[Comrade Mao Tse-tung wrote this document in October 1933 to rectify the deviations that hat occurred in the work of land reform and to provide a correct solution for the land problem. It was adopted by the Workers' and Peasants' Democratic Central Government of that time as establishing the criteria for determining class status in the rural areas.]
A landlord is a person who owns land, does not engage in labour himself, or does so only to a very small extent, and lives by exploiting the peasants. The collection of land rent is his main form of exploitation; in addition, he may lend money, hire labour, or engage in industry or commerce. But his exaction of land rent from the peasants is his principal form of exploitation. The administration of communal land and the collection of rent from school land  are included in the category of exploitation through land rent.
A bankrupt landlord shall still be classified as a landlord if he does not engage in labour but lives by swindling or robbing others or by receiving assistance from relatives or friends, and is better off than the average middle peasant.
Warlords, officials, local tyrants and evil gentry are political representatives and exceptionally ruthless members of the landlord class. Minor local tyrants and evil gentry are also very often to be found among the rich peasants.
Persons who assist landlords in collecting rent and managing property, who depend on landlord exploitation of the peasants as their main source of income and are better off than the average middle peasant shall be put in the same category as landlords.
Usurers are persons who rely on exploitation by usury as their main source of income, are better off than the average middle peasant, and shall be put in the same category as landlords.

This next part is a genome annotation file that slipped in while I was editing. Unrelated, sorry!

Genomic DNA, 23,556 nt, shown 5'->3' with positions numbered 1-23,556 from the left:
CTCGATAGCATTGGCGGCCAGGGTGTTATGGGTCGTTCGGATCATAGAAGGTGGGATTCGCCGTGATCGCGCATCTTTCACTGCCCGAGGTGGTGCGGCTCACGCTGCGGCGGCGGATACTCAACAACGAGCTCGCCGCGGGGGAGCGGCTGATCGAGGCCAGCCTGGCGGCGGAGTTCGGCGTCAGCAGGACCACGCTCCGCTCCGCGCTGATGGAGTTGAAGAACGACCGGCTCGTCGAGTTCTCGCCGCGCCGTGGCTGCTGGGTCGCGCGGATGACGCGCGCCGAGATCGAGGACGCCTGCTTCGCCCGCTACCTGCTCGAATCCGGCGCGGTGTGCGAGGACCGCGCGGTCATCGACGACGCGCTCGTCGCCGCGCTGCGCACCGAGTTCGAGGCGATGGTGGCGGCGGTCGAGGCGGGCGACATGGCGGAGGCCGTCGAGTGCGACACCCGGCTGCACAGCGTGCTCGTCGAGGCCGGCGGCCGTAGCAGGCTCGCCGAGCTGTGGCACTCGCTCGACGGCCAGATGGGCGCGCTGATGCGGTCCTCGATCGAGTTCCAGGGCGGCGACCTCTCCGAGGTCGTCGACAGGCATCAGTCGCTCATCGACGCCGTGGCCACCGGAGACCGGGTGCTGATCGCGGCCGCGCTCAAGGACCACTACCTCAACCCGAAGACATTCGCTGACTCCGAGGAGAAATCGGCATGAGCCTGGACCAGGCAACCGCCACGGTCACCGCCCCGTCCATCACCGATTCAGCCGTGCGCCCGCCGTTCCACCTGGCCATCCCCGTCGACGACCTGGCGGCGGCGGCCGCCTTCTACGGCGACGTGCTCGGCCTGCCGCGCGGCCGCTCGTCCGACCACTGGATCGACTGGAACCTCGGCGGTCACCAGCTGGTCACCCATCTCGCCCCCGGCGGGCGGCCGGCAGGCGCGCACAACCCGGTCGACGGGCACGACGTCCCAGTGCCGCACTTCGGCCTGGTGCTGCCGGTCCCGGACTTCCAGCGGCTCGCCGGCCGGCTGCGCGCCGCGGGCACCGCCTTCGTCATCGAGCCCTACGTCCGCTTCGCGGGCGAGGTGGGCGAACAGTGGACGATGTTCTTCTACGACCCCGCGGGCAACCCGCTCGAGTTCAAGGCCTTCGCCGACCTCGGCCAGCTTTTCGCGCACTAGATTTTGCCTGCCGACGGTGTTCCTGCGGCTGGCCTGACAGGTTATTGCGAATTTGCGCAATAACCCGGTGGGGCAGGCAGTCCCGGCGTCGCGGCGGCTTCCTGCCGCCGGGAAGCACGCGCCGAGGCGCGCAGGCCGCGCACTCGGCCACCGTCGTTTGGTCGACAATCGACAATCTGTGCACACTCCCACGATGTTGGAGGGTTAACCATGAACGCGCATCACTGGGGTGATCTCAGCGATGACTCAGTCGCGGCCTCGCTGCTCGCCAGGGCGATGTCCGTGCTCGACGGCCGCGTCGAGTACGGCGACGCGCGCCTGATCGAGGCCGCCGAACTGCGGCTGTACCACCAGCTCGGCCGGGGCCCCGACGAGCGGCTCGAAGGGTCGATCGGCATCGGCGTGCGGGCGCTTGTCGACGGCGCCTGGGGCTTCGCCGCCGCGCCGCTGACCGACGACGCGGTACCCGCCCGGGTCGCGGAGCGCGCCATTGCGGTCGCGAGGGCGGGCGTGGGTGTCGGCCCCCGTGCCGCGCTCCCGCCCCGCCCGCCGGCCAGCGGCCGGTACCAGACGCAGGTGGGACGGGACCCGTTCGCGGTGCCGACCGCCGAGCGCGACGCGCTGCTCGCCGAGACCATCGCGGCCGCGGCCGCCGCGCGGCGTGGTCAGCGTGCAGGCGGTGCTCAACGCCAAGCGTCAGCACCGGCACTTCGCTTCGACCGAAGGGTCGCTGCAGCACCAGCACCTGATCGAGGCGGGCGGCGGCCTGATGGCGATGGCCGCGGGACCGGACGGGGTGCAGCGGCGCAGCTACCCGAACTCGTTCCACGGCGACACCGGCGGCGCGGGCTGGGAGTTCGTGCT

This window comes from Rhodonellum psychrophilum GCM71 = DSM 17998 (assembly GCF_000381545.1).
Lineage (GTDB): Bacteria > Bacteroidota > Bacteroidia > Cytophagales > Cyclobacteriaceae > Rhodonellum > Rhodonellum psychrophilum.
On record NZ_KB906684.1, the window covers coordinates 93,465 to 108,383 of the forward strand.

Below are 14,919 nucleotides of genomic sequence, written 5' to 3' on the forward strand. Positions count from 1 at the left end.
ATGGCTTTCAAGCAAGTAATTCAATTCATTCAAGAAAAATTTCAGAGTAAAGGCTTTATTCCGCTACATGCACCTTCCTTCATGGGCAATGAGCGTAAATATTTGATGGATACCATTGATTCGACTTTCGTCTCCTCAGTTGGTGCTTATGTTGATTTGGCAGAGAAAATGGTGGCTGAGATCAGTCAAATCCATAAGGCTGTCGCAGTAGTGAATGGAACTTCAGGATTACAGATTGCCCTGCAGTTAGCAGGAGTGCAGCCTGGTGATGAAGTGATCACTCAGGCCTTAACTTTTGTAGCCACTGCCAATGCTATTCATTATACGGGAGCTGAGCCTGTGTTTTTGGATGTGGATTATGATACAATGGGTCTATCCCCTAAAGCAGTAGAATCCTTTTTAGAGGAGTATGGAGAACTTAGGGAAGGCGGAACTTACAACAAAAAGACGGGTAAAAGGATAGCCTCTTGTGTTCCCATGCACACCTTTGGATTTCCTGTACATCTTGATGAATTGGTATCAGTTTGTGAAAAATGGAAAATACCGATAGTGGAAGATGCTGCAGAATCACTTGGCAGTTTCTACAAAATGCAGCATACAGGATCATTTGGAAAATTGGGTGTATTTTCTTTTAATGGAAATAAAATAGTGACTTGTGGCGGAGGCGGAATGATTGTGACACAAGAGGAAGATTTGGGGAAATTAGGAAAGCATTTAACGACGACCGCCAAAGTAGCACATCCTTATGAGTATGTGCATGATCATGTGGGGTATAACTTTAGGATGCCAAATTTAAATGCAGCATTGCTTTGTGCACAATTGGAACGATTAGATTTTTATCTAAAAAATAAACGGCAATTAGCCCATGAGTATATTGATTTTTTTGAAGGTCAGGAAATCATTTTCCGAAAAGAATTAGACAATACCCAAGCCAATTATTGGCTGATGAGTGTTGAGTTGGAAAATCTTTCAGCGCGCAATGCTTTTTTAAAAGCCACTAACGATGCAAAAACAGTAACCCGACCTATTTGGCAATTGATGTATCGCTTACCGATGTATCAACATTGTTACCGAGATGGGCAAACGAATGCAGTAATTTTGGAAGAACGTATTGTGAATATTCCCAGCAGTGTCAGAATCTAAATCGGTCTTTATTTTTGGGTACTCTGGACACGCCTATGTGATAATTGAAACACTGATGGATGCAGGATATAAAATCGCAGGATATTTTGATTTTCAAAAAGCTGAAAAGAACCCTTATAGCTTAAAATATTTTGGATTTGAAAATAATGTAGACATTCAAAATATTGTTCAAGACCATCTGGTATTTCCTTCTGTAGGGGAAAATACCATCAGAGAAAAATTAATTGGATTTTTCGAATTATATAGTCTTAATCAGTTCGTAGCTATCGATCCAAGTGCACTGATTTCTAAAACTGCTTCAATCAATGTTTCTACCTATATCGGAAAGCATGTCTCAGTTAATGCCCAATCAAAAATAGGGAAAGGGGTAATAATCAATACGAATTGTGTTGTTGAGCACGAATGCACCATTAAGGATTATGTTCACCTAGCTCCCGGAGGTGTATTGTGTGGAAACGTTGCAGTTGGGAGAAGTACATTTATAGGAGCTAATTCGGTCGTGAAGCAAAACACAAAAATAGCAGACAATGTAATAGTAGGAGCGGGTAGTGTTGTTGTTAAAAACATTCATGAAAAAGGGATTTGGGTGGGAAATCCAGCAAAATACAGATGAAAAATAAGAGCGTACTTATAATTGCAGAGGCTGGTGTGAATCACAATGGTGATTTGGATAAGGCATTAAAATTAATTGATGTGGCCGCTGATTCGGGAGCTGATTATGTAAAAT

The rich peasant as a rule owns land. But some rich peasants own only part of their land and rent the remainder. Others have no land of their own at all and rent all their land. The rich peasant generally has rather more and better instruments of production and more liquid capital than the average and engages in labour himself, but always relies on exploitation for part or even the major part of his income. His main form of exploitation is the hiring of labour (long-term labourers). In addition, he may let part of his land and practice exploitation through land rent, or may lend money or engage in industry and commerce. Most rich peasants also engage in the administration of communal land. A person who owns a fair amount of good land, farms some of it himself without hiring labour, but exploits other peasants by means of land rent, loan interest or in other ways, shall also be treated as a rich peasant. Rich peasants regularly practice exploitation and many derive most of their income from this source.
Many middle peasants own land. Some own only part of their land and rent the rest. Others own no land of their own at all and rent all their land. All of them have a fair number of farm implements. A middle peasant derives his income wholly or mainly from his own labour. As a rule he does not exploit others and in many cases he himself is exploited by others, having to pay a small amount in land rent and in interest on loans. But generally he does not sell his labour power. Some middle peasants (the well-to-do middle peasants) do practice exploitation to a small extent, but this is not their regular or their main source of income.
Among the poor peasants some own part of their land and have a few odd farm implements, others own no land at all but only a few odd farm implements. As a rule poor peasants have to rent the land they work on and are subjected to exploitation, having to pay land rent and interest on loans and to hire themselves out to some extent.
In general, a middle peasant does not need to sell his labour power, while the poor peasant has to sell part of his labour power. This is the principal criterion for distinguishing between a middle and a poor peasant.
The worker (including the farm labourer) as a rule owns no land or farm implements, though some do own a very small amount of land and very few farm implements. Workers make their living wholly or mainly by selling their labour power.
1. There were various forms of public land in China's rural areas--land owned by the township or district government, by the ancestral temple of a clan, by a Buddhist or Taoist temple, a Catholic church or a mosque, or land whose income was used for public welfare purposes such as famine relief, or the building and maintenance of bridges and roads, or for educational purposes. In practice, most of such land was controlled by the landlords and rich peasants, and few peasants had any say in its administration.